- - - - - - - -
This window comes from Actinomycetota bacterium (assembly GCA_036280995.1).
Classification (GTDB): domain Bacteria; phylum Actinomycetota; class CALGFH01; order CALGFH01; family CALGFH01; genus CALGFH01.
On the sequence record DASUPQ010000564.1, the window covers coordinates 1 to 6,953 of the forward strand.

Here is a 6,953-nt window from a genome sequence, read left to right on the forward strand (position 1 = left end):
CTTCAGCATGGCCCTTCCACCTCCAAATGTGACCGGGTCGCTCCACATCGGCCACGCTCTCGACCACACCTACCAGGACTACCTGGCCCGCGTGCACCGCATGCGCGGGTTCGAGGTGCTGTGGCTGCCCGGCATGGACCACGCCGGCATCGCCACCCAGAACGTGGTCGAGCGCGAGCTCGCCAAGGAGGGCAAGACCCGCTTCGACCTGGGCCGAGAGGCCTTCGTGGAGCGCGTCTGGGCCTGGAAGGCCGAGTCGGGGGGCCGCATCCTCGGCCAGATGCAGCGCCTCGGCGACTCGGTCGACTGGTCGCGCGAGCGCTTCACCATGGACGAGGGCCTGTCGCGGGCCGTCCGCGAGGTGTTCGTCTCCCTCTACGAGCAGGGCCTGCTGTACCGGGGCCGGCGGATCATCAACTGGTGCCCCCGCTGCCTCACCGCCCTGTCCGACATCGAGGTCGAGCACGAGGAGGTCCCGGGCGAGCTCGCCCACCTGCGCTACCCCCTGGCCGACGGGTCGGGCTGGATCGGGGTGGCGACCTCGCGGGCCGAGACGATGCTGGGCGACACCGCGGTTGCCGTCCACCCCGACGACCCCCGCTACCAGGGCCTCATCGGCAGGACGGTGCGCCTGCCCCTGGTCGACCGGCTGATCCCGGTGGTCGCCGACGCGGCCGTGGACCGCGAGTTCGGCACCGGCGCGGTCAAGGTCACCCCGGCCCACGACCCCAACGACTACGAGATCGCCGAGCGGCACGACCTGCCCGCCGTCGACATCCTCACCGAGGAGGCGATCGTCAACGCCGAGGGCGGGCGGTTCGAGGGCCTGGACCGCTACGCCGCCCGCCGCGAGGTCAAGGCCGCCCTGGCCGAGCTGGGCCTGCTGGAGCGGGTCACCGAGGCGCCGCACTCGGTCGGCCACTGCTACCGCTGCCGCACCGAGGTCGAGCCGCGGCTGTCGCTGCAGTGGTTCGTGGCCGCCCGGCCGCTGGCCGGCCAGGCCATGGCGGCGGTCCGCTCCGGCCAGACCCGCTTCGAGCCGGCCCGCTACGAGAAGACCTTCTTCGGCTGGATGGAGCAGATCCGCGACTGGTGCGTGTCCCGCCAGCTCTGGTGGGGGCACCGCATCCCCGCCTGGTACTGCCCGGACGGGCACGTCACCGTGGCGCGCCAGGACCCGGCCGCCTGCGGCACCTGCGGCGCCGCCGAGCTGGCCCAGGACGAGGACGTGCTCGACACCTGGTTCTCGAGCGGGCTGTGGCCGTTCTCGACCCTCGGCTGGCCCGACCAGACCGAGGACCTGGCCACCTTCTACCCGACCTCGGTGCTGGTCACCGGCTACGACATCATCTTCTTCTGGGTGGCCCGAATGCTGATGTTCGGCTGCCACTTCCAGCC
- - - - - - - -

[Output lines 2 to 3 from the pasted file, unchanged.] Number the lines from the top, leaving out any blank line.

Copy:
Classification (GTDB): domain Bacteria; phylum Actinomycetota; class CALGFH01; order CALGFH01; family CALGFH01; genus CALGFH01.
On the sequence record DASUPQ010000564.1, the window covers coordinates 1 to 6,953 of the forward strand.